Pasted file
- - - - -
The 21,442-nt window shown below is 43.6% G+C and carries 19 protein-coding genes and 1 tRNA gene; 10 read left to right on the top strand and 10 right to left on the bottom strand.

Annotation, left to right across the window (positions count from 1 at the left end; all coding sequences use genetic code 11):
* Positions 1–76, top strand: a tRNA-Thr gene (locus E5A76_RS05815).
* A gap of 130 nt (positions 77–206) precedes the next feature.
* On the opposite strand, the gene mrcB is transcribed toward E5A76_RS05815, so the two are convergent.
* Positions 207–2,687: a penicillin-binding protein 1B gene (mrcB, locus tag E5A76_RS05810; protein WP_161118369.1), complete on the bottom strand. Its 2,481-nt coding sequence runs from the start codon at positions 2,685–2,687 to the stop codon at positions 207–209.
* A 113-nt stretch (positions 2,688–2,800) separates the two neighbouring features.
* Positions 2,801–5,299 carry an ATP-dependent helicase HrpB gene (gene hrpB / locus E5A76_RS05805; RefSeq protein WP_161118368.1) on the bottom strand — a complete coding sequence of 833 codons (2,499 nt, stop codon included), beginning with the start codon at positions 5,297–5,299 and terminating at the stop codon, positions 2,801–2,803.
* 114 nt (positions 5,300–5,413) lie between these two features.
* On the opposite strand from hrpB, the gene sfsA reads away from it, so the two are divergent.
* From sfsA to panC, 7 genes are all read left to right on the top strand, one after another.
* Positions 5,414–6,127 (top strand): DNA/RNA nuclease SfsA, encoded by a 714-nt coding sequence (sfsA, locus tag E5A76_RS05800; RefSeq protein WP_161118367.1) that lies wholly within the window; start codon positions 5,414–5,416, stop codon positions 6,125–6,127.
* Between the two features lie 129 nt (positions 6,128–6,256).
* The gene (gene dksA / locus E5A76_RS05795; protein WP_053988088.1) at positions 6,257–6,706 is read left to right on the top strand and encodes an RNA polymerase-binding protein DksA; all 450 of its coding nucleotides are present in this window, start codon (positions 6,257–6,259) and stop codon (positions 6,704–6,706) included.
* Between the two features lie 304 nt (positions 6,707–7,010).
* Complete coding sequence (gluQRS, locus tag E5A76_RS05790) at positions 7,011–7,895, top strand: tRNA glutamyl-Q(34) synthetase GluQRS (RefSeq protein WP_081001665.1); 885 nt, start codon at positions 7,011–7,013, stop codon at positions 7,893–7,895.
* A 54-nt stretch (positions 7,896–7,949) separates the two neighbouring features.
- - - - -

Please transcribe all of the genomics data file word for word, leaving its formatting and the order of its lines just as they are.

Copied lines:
The 21,442-nt window shown below is 43.6% G+C and carries 19 protein-coding genes and 1 tRNA gene; 10 read left to right on the top strand and 10 right to left on the bottom strand.

Annotation, left to right across the window (positions count from 1 at the left end; all coding sequences use genetic code 11):
* Positions 1–76, top strand: a tRNA-Thr gene (locus E5A76_RS05815).
* A gap of 130 nt (positions 77–206) precedes the next feature.
* On the opposite strand, the gene mrcB is transcribed toward E5A76_RS05815, so the two are convergent.
* Positions 207–2,687: a penicillin-binding protein 1B gene (mrcB, locus tag E5A76_RS05810; protein WP_161118369.1), complete on the bottom strand. Its 2,481-nt coding sequence runs from the start codon at positions 2,685–2,687 to the stop codon at positions 207–209.
* A 113-nt stretch (positions 2,688–2,800) separates the two neighbouring features.
* Positions 2,801–5,299 carry an ATP-dependent helicase HrpB gene (gene hrpB / locus E5A76_RS05805; RefSeq protein WP_161118368.1) on the bottom strand — a complete coding sequence of 833 codons (2,499 nt, stop codon included), beginning with the start codon at positions 5,297–5,299 and terminating at the stop codon, positions 2,801–2,803.
* 114 nt (positions 5,300–5,413) lie between these two features.
* On the opposite strand from hrpB, the gene sfsA reads away from it, so the two are divergent.
* From sfsA to panC, 7 genes are all read left to right on the top strand, one after another.
* Positions 5,414–6,127 (top strand): DNA/RNA nuclease SfsA, encoded by a 714-nt coding sequence (sfsA, locus tag E5A76_RS05800; RefSeq protein WP_161118367.1) that lies wholly within the window; start codon positions 5,414–5,416, stop codon positions 6,125–6,127.
* Between the two features lie 129 nt (positions 6,128–6,256).
* The gene (gene dksA / locus E5A76_RS05795; protein WP_053988088.1) at positions 6,257–6,706 is read left to right on the top strand and encodes an RNA polymerase-binding protein DksA; all 450 of its coding nucleotides are present in this window, start codon (positions 6,257–6,259) and stop codon (positions 6,704–6,706) included.
* Between the two features lie 304 nt (positions 6,707–7,010).
* Complete coding sequence (gluQRS, locus tag E5A76_RS05790) at positions 7,011–7,895, top strand: tRNA glutamyl-Q(34) synthetase GluQRS (RefSeq protein WP_081001665.1); 885 nt, start codon at positions 7,011–7,013, stop codon at positions 7,893–7,895.
* A 54-nt stretch (positions 7,896–7,949) separates the two neighbouring features.